Posted in Curiosity, For the whole family, geometry, Uncategorized by: admin

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18 Nov

TweetIn the previous blog I described a discovery of Hirotaka Ebisui and an observation by Thanos Kalogerakis, both concerning what's known as Vecten's configuration. Vecten's configuration is a generalization of the famous Bride's Chair that underlies Euclid I.47, generally identified as the proof of the Pythagorean Theorem, although by now there are hundreds of them. […]

Posted in Arithmetic, Books to read, For the whole family, math fun, Mental arithmetic by: admin

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01 Apr

I strongly believe that those tricks are more than anything else convey to the early learners the essence of practicing mathematics. Presh Talwalkar's book may also open the eyes of an older generation on what they missed in the early grades.

Posted in A must read, About math, About mathematicians, Applications, For the whole family, History by: admin

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06 Jul

But naturally, mathematics was not evolving all by itself. The authors excel in presenting establishment of the science of meteorology as a human endeavor. The history of meteorology is rich in perseverance, sacrifice, enthusiasm, ingenuity, useful missteps, multinational collaboration ... and plain hard work. Authors' fluent recount makes the story all the more fascinating, even if math applications are only at the back of your mind. The book is a superior read.

Posted in Books to read, For the whole family, History, physics by: admin

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14 Feb

I realize that the book was shipped some time before the tweeter discussion has started; still, the thought that there might be a relation to the butterfly effect crossed my mind. On opening the book I almost immediately noticed a cartoon that did not immediately invoke any connection to weather prediction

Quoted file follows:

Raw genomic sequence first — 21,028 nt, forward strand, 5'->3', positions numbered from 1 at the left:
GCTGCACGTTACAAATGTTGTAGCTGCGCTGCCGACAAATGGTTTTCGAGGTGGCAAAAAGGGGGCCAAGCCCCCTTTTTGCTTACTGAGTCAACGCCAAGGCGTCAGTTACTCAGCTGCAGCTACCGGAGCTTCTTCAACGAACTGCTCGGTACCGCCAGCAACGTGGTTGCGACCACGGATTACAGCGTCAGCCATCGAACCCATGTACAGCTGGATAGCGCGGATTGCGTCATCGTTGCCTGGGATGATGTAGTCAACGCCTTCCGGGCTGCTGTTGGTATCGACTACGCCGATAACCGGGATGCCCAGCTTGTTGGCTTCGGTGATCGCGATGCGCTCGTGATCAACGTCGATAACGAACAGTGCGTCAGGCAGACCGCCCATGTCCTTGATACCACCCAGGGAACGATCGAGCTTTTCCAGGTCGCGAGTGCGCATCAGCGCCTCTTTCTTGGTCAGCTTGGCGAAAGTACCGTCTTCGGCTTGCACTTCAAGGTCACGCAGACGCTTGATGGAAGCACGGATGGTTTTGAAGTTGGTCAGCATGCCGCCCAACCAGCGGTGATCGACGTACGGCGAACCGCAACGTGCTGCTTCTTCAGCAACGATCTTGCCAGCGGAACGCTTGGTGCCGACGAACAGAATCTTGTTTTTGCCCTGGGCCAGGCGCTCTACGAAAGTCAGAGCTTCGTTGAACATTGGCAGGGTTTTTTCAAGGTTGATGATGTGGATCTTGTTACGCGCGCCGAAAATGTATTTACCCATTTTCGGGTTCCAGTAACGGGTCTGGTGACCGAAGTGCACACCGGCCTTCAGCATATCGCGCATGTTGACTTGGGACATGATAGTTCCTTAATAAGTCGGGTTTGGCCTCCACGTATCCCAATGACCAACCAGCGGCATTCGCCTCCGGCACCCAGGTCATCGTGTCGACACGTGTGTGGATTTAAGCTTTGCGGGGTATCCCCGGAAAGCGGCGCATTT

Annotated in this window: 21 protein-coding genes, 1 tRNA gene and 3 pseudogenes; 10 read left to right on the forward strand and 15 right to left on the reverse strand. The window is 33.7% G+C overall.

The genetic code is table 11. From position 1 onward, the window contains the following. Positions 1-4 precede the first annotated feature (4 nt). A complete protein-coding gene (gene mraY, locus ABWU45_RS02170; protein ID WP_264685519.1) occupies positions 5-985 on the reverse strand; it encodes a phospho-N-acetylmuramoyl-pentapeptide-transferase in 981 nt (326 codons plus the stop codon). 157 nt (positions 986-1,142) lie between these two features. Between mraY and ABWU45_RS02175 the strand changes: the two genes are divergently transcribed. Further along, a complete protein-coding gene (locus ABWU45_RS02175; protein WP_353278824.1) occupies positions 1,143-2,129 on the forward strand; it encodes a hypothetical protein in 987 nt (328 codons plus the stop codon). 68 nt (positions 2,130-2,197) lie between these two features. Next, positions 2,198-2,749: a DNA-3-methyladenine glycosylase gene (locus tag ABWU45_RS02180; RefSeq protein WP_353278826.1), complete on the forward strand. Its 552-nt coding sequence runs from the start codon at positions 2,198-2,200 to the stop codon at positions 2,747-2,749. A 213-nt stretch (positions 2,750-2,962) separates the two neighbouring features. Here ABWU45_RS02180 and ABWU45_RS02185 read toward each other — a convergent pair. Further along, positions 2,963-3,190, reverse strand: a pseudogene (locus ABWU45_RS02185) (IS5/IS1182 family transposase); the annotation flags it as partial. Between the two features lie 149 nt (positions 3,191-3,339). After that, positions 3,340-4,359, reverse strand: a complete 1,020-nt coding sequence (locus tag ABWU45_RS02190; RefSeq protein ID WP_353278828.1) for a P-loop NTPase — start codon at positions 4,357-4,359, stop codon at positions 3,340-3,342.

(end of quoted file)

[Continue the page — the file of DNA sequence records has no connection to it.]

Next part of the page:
Posted in Algorithms, Curiosity, For the whole family, Games, Homeschooling by: admin

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19 Sep

I believe that the discrete variant makes the solution more transparent. For example, think of coffee and cream not as liquids but as collections of molecules. Since the number of molecules in the two glasses remains the same even after repeated iterations, cream molecules in the "water" glass come at the expenses of the water molecules in the "cream" glass and, therefore, the two quantities are equal.

Posted in Algorithms, For the whole family, geometry by: admin

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02 Aug

TweetIn grades 1 through 5, my little boy went to a private Hebrew school. Every day I drove him there and then picked him up at the end of the day - half an hour drive each way. We spent the combined hour mostly talking of mathematics. For the next three years he took the […]

Posted in Curiosity, For the whole family, math fun by: admin

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27 Jun

There are 31 bags placed in a row with 100 identical coins each. One bag is selected and one coin is moved from the selected bag to every bag to the right of it. A question can be asked for a total number of coins in any group of bags. How many questions are needed to determine the chosen bag?

Posted in About math, About mathematicians, Books to read, For the whole family by: admin

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16 Jun

TweetI like buying books, especially serendipitously. For the past year this was mostly by simply browsing the amazon.com Kindle store. Today after a long hiatus I bought a book in a bookstore of old ("conventional" may not be the right word anymore.) I've been taking a walk with my sister-in-law - a full-time Israeli, and […]

Posted in A must read, Books to read, Education reform, For the whole family, How children learn by: admin

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24 Feb

I always feel apprehension on seeing the number line or x-axis introduced as a horizontal line, with the numbers increasing left to right. When the time comes, the y-axis is commonly introduced as perpendicular to the x-axis and hence vertical. Seldom there is enough time for a trifle observation that the direction of a number line is irrelevant and that the choice of the orientation of the system of axes in the plane is a matter of convenience. The trouble comes when there is a need to change variables or, say, introduce the inverse function.